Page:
Long ago, a speaker in Dallas said that if you are trying to find a success that has not been discovered yet, make small investments more often rather than one huge investment that may miss.

He likened it to shooting arrows at a target that sits down range in a fog. You can not see the target. You can shoot an arrow and possibly hear a "thunk" noise as the arrow hits the target or no sound as the arrow misses the hidden target. His point was that instead a single large golden or carbon fiber expensive arrow, with great hopes shot into the fog, make many smaller cheaper arrows of bamboo or wood and shoot in a consistent pattern to try to find the target. "Once you hear thunk," he said, "then you can shoot all your remaining arrows at the location that succeeded."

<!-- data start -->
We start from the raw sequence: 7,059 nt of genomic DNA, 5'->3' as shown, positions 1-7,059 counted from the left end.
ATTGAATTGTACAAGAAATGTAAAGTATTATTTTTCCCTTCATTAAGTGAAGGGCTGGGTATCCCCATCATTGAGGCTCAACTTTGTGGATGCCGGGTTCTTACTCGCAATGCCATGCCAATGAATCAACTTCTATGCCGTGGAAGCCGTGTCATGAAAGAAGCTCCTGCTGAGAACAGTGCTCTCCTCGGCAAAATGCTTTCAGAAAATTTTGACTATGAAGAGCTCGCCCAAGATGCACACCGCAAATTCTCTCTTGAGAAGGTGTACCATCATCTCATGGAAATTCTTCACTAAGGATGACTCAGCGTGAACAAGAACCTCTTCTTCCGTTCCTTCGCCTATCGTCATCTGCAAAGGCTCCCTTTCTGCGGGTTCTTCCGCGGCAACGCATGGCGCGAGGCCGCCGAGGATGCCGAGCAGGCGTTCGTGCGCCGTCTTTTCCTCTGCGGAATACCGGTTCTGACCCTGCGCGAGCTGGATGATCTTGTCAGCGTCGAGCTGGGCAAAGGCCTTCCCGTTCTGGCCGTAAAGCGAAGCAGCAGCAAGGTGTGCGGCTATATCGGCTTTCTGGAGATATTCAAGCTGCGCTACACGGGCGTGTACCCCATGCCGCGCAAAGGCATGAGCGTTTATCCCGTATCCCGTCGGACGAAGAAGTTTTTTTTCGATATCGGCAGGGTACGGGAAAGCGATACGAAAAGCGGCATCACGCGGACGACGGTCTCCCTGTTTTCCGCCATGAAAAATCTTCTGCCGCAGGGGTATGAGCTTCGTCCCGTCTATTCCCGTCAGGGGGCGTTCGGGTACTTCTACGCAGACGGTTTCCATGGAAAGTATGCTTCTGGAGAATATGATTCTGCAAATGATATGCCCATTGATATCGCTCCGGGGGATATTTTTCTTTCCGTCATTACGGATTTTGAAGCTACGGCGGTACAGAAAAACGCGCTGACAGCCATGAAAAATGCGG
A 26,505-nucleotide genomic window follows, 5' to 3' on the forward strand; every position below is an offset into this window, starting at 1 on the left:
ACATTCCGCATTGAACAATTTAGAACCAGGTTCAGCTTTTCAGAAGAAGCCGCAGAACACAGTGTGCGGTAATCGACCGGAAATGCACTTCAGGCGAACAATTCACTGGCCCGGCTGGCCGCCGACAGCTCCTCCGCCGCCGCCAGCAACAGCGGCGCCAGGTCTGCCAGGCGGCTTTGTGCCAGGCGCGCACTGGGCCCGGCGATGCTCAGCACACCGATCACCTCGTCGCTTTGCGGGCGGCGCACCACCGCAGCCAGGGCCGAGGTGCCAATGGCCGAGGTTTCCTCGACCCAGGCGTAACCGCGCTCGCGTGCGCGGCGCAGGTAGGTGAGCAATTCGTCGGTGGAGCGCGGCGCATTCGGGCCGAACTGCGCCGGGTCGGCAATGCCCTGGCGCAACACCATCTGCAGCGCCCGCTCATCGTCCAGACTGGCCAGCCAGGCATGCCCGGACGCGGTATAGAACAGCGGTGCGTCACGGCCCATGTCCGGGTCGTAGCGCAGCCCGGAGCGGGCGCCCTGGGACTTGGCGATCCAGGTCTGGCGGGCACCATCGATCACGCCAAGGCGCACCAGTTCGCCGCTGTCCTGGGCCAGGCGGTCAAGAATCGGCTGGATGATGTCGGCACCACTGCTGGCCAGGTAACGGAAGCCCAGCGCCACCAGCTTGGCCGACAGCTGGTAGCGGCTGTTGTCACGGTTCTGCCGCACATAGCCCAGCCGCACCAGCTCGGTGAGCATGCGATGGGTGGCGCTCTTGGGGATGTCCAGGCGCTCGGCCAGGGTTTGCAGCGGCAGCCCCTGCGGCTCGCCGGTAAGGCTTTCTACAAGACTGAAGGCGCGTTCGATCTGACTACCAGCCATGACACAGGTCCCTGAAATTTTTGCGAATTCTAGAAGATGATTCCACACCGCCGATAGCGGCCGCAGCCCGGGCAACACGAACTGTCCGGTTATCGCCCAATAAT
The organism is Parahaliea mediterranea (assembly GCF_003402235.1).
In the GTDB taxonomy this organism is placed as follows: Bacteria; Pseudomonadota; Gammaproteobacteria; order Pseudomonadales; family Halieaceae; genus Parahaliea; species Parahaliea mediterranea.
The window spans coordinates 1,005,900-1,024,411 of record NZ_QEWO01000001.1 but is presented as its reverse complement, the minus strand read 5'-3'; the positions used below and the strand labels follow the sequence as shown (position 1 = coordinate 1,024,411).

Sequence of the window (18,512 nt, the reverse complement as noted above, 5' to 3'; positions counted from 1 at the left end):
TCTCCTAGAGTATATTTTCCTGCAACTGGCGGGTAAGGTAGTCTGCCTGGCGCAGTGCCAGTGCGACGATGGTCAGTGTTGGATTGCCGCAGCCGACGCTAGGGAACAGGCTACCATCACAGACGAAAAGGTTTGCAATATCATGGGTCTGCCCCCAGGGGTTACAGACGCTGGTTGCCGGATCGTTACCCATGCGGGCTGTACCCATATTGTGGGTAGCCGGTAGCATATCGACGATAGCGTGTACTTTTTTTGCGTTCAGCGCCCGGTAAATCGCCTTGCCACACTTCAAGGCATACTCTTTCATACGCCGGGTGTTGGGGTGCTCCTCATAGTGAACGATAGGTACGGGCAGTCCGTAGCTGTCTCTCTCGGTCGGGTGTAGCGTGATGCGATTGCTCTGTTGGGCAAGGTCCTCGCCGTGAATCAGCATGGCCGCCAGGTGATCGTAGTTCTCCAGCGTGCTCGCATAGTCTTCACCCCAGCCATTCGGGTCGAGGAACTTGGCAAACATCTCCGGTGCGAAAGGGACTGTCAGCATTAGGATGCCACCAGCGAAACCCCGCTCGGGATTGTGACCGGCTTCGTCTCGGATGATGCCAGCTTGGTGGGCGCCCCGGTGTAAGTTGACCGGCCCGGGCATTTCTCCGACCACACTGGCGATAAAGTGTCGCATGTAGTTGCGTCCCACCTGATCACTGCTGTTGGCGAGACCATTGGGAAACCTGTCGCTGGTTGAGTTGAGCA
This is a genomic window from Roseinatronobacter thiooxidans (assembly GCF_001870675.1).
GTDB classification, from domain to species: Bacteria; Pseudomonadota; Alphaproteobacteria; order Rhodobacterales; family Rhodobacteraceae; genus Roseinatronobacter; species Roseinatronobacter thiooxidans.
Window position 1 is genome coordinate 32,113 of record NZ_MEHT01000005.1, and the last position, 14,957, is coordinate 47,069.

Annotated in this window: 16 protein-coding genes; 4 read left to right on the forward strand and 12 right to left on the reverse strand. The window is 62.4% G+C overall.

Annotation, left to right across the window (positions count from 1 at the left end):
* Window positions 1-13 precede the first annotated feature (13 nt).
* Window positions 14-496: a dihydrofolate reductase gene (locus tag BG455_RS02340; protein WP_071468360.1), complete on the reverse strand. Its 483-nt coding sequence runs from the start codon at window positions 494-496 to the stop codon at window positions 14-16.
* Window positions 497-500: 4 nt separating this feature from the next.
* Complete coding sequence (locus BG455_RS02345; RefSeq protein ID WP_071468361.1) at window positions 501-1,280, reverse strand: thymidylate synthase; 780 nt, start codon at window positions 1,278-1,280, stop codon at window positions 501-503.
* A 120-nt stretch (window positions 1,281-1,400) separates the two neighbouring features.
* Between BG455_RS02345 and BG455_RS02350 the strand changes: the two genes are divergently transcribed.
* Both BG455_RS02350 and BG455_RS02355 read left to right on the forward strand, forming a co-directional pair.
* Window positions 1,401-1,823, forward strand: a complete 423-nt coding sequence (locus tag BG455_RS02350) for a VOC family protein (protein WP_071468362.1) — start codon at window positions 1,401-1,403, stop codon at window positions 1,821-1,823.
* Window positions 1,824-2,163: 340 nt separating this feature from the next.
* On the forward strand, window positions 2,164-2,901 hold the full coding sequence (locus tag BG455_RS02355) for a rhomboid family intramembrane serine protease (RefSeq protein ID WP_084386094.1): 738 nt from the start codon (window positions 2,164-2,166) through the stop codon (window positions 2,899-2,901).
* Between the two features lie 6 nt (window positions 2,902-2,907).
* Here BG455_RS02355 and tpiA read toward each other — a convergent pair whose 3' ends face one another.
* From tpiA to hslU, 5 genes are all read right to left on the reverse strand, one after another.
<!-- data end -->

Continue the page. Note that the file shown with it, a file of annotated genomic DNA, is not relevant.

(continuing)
When trying process changes, make experiments in small sizes and see what the data shows before expanding. This may lead to smaller failures early on, with a larger return once you hit the target and can repeatedly shoot at the target. This small-test approach also allows you more experiment cycles and team learning within the available budget.

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